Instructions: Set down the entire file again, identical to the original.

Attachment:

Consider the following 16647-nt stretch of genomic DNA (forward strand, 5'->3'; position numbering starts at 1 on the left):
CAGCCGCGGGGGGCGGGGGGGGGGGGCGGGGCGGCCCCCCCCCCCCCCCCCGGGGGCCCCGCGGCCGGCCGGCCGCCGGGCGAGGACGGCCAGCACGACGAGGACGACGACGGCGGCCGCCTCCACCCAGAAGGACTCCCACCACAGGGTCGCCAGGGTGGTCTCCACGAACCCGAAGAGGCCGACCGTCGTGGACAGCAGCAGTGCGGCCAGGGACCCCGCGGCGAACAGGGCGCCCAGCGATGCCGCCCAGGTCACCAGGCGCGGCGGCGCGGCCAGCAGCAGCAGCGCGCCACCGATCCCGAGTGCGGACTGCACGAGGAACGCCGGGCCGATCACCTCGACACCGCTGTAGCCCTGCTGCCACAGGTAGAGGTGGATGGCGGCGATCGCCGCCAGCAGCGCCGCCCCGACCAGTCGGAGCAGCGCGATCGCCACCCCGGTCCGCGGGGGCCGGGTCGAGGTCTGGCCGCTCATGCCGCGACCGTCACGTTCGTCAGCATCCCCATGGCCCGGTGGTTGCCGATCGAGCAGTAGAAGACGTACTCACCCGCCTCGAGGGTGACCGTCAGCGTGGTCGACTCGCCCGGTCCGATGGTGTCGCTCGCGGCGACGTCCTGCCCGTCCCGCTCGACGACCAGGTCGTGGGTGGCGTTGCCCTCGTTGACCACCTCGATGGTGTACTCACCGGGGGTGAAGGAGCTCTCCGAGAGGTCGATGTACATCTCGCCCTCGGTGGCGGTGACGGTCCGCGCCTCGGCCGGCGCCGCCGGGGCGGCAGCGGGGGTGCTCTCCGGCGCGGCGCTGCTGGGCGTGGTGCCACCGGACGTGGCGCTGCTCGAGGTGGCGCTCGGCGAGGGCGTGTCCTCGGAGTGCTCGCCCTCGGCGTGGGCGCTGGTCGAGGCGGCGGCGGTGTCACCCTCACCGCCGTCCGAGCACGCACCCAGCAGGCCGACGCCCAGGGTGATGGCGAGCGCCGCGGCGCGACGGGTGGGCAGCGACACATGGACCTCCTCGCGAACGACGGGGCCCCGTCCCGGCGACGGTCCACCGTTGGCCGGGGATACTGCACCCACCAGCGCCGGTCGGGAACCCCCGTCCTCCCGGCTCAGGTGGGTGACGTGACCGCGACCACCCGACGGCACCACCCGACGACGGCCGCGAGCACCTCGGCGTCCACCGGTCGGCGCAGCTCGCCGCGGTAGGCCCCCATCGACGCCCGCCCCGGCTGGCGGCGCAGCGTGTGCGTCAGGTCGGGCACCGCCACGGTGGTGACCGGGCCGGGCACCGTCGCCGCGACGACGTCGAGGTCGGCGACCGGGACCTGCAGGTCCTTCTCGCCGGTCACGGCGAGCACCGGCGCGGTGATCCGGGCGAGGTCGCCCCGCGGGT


Consider the following 16647-nt stretch of genomic DNA (forward strand, 5'->3'; position numbering starts at 1 on the left):
CAGCCGCGGGGGGCGGGGGGGGGGGGCGGGGCGGCCCCCCCCCCCCCCCCCGGGGGCCCCGCGGCCGGCCGGCCGCCGGGCGAGGACGGCCAGCACGACGAGGACGACGACGGCGGCCGCCTCCACCCAGAAGGACTCCCACCACAGGGTCGCCAGGGTGGTCTCCACGAACCCGAAGAGGCCGACCGTCGTGGACAGCAGCAGTGCGGCCAGGGACCCCGCGGCGAACAGGGCGCCCAGCGATGCCGCCCAGGTCACCAGGCGCGGCGGCGCGGCCAGCAGCAGCAGCGCGCCACCGATCCCGAGTGCGGACTGCACGAGGAACGCCGGGCCGATCACCTCGACACCGCTGTAGCCCTGCTGCCACAGGTAGAGGTGGATGGCGGCGATCGCCGCCAGCAGCGCCGCCCCGACCAGTCGGAGCAGCGCGATCGCCACCCCGGTCCGCGGGGGCCGGGTCGAGGTCTGGCCGCTCATGCCGCGACCGTCACGTTCGTCAGCATCCCCATGGCCCGGTGGTTGCCGATCGAGCAGTAGAAGACGTACTCACCCGCCTCGAGGGTGACCGTCAGCGTGGTCGACTCGCCCGGTCCGATGGTGTCGCTCGCGGCGACGTCCTGCCCGTCCCGCTCGACGACCAGGTCGTGGGTGGCGTTGCCCTCGTTGACCACCTCGATGGTGTACTCACCGGGGGTGAAGGAGCTCTCCGAGAGGTCGATGTACATCTCGCCCTCGGTGGCGGTGACGGTCCGCGCCTCGGCCGGCGCCGCCGGGGCGGCAGCGGGGGTGCTCTCCGGCGCGGCGCTGCTGGGCGTGGTGCCACCGGACGTGGCGCTGCTCGAGGTGGCGCTCGGCGAGGGCGTGTCCTCGGAGTGCTCGCCCTCGGCGTGGGCGCTGGTCGAGGCGGCGGCGGTGTCACCCTCACCGCCGTCCGAGCACGCACCCAGCAGGCCGACGCCCAGGGTGATGGCGAGCGCCGCGGCGCGACGGGTGGGCAGCGACACATGGACCTCCTCGCGAACGACGGGGCCCCGTCCCGGCGACGGTCCACCGTTGGCCGGGGATACTGCACCCACCAGCGCCGGTCGGGAACCCCCGTCCTCCCGGCTCAGGTGGGTGACGTGACCGCGACCACCCGACGGCACCACCCGACGACGGCCGCGAGCACCTCGGCGTCCACCGGTCGGCGCAGCTCGCCGCGGTAGGCCCCCATCGACGCCCGCCCCGGCTGGCGGCGCAGCGTGTGCGTCAGGTCGGGCACCGCCACGGTGGTGACCGGGCCGGGCACCGTCGCCGCGACGACGTCGAGGTCGGCGACCGGGACCTGCAGGTCCTTCTCGCCGGTCACGGCGAGCACCGGCGCGGTGATCCGGGCGAGGTCGCCCCGCGGGT